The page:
Phasic dopamine neuron activity elicits unique mesofrontal plasticity in adolescence

Surjeet Mastwal, Yizhou Ye, Ming Ren, Dennisse V. Jimenez, Keri Martinowich, Charles R. Gerfen, Kuan Hong Wang

Research output: Contribution to journalArticlepeer-review

35 Scopus citations


The mesofrontal dopaminergic circuit, which connects the midbrain motivation center to the cortical executive center, is engaged in control of motivated behaviors. In addition, deficiencies in this circuit are associated with adolescent-onset psychiatric disorders in humans. Developmental studies suggest that the mesofrontal circuit exhibits a protracted maturation through adolescence. However, whether the structure and function of this circuit are modifiable by activity in dopaminergic neurons during adolescence remains unknown. Using optogenetic stimulation and in vivo two-photon imaging in adolescent mice, we found that phasic, but not tonic, dopamine neuron activity induces the formation of mesofrontal axonal boutons. In contrast, in adult mice, the effect of phasic activity diminishes. Furthermore, our results showed that dopaminergic and glutamatergic transmission regulate this axonal plasticity in adolescence and inhibition of dopamine D2-type receptors restores this plasticity in adulthood. Finally, we found that phasic activation of dopamine neurons also induces greater changes in mesofrontal circuit activity and psychomotor response in adolescent mice than in adult mice. Together, our findings demonstrate that the structure and function of the mesofrontal circuit are modifiable by phasic activity in dopaminergic neurons during adolescence and suggest that the greater plasticity in adolescence may facilitate activity-dependent strengthening of dopaminergic input and improvement in behavioral control.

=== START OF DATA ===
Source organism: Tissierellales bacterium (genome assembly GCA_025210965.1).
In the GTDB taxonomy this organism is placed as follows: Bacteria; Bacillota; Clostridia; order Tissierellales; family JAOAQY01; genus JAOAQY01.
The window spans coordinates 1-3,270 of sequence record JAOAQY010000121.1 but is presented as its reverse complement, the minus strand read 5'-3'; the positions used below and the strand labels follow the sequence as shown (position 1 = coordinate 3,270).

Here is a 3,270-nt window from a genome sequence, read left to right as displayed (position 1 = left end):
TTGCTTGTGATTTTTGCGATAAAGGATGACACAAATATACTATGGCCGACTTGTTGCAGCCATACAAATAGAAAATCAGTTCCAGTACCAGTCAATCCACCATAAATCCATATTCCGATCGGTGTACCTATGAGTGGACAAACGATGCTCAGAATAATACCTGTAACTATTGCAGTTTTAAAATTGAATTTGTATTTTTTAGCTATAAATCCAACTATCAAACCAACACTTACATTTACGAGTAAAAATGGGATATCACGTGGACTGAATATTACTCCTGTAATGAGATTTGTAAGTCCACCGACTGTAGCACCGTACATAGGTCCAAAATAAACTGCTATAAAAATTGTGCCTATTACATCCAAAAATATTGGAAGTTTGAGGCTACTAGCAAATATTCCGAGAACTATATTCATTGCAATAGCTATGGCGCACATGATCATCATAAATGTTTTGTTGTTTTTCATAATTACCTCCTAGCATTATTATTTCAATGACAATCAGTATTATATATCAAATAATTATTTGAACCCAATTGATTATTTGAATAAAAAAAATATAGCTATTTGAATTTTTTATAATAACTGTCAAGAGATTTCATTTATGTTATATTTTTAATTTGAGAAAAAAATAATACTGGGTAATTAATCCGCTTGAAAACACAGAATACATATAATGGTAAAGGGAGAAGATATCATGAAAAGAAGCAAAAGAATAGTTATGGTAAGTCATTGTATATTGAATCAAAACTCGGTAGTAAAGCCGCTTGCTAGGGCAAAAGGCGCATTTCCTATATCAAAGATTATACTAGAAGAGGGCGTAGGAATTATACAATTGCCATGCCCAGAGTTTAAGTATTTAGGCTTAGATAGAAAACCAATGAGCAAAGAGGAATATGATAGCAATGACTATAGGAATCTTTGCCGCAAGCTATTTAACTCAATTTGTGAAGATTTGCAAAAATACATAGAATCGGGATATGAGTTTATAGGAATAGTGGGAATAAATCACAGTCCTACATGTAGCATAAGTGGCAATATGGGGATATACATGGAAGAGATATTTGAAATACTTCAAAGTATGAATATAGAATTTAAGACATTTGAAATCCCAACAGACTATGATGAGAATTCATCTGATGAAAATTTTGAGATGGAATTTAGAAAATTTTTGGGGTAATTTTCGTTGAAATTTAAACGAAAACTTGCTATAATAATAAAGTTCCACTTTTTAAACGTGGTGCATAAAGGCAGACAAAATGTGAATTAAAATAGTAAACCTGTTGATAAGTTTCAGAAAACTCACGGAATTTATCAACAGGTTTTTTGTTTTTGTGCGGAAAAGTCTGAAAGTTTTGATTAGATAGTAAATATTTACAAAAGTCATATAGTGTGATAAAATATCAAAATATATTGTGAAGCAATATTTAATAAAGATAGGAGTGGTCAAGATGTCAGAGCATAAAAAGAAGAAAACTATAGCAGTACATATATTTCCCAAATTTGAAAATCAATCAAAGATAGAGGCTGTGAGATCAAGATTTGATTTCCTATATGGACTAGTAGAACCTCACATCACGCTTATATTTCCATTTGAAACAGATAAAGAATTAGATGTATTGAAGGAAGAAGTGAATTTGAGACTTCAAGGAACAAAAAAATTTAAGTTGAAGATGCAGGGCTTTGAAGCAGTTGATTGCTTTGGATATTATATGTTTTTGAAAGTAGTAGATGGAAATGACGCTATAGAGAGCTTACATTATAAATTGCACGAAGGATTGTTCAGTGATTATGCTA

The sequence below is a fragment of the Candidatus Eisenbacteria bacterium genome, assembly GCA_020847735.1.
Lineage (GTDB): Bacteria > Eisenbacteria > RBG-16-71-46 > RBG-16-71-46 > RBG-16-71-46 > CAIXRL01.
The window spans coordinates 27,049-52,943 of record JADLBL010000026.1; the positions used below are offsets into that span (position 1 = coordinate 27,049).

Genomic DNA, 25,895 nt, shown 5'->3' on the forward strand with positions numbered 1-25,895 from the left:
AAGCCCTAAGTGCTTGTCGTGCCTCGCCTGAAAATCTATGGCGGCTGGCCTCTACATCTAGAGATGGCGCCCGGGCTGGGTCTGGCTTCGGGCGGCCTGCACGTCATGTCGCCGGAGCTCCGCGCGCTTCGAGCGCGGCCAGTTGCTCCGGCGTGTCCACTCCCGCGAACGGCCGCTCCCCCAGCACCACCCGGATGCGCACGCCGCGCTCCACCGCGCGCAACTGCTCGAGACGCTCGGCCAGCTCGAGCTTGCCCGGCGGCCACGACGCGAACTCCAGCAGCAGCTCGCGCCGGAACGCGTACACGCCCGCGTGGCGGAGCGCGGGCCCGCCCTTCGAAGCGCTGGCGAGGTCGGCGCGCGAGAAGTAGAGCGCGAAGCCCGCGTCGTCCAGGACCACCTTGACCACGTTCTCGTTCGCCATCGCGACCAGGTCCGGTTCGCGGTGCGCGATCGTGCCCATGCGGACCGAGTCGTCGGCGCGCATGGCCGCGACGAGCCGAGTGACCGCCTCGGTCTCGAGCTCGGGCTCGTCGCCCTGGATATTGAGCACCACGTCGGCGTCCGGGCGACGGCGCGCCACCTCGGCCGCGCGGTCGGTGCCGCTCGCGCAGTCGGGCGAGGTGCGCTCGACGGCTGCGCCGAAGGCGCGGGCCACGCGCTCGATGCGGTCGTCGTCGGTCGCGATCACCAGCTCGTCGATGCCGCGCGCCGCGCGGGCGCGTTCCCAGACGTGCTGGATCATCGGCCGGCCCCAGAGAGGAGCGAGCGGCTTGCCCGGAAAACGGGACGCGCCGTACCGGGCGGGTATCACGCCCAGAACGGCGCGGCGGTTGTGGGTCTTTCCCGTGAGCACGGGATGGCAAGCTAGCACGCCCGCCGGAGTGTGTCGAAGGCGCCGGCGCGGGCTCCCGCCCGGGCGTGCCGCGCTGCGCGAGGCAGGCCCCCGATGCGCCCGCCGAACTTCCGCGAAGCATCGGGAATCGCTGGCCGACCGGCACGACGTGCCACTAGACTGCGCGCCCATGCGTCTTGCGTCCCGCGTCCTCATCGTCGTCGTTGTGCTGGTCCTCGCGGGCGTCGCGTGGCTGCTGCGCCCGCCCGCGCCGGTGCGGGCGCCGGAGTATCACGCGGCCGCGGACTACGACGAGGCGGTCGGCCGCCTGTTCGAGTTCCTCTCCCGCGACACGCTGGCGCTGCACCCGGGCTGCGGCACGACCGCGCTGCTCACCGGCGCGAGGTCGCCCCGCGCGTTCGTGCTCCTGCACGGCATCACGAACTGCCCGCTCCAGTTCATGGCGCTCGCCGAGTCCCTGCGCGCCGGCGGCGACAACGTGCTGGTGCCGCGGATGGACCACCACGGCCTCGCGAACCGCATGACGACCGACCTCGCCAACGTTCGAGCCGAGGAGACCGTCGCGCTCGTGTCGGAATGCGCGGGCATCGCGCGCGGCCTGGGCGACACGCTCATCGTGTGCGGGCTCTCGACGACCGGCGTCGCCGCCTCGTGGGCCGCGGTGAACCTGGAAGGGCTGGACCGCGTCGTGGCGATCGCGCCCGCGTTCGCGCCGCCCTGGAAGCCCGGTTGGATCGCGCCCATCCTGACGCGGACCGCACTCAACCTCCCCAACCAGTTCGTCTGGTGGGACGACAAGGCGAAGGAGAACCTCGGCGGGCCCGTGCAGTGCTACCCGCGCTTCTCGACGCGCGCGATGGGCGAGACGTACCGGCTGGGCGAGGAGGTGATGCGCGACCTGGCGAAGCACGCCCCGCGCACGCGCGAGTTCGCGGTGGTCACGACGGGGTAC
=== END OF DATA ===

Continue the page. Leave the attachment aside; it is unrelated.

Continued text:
Original languageEnglish (US)
Pages (from-to)9484-9496
Number of pages13
JournalJournal of Neuroscience
Issue number29
StatePublished - 2014


  • Adolescence
  • Dopamine
  • Frontal cortex
  • In vivo imaging
  • Optogenetics
  • Phasic activity

ASJC Scopus subject areas

  • Neuroscience(all)


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